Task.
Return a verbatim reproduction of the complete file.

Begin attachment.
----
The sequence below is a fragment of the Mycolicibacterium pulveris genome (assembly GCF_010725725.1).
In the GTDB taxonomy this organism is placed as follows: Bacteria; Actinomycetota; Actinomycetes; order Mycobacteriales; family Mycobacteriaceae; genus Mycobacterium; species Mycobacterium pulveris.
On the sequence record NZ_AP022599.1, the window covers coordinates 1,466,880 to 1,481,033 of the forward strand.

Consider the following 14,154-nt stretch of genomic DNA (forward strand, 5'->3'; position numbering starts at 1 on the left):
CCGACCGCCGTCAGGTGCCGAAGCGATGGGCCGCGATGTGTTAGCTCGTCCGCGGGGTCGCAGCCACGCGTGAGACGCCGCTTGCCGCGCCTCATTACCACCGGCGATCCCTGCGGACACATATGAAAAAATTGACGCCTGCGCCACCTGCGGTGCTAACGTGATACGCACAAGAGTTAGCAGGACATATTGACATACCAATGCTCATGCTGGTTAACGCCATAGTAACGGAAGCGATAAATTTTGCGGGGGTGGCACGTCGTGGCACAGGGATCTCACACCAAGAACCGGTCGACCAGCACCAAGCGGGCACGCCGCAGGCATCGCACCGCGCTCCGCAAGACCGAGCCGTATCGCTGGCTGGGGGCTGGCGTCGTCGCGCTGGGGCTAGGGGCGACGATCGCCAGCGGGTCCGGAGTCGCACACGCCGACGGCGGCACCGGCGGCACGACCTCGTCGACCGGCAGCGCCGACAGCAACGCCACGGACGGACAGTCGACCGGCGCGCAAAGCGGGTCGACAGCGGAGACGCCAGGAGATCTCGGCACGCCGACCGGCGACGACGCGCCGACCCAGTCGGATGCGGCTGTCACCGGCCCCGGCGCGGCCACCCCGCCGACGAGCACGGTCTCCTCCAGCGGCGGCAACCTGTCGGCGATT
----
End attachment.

The sequence below is a fragment of the Mycolicibacterium pulveris genome (assembly GCF_010725725.1).
In the GTDB taxonomy this organism is placed as follows: Bacteria; Actinomycetota; Actinomycetes; order Mycobacteriales; family Mycobacteriaceae; genus Mycobacterium; species Mycobacterium pulveris.
On the sequence record NZ_AP022599.1, the window covers coordinates 1,466,880 to 1,481,033 of the forward strand.

Consider the following 14,154-nt stretch of genomic DNA (forward strand, 5'->3'; position numbering starts at 1 on the left):
CCGACCGCCGTCAGGTGCCGAAGCGATGGGCCGCGATGTGTTAGCTCGTCCGCGGGGTCGCAGCCACGCGTGAGACGCCGCTTGCCGCGCCTCATTACCACCGGCGATCCCTGCGGACACATATGAAAAAATTGACGCCTGCGCCACCTGCGGTGCTAACGTGATACGCACAAGAGTTAGCAGGACATATTGACATACCAATGCTCATGCTGGTTAACGCCATAGTAACGGAAGCGATAAATTTTGCGGGGGTGGCACGTCGTGGCACAGGGATCTCACACCAAGAACCGGTCGACCAGCACCAAGCGGGCACGCCGCAGGCATCGCACCGCGCTCCGCAAGACCGAGCCGTATCGCTGGCTGGGGGCTGGCGTCGTCGCGCTGGGGCTAGGGGCGACGATCGCCAGCGGGTCCGGAGTCGCACACGCCGACGGCGGCACCGGCGGCACGACCTCGTCGACCGGCAGCGCCGACAGCAACGCCACGGACGGACAGTCGACCGGCGCGCAAAGCGGGTCGACAGCGGAGACGCCAGGAGATCTCGGCACGCCGACCGGCGACGACGCGCCGACCCAGTCGGATGCGGCTGTCACCGGCCCCGGCGCGGCCACCCCGCCGACGAGCACGGTCTCCTCCAGCGGCGGCAACCTGTCGGCGATT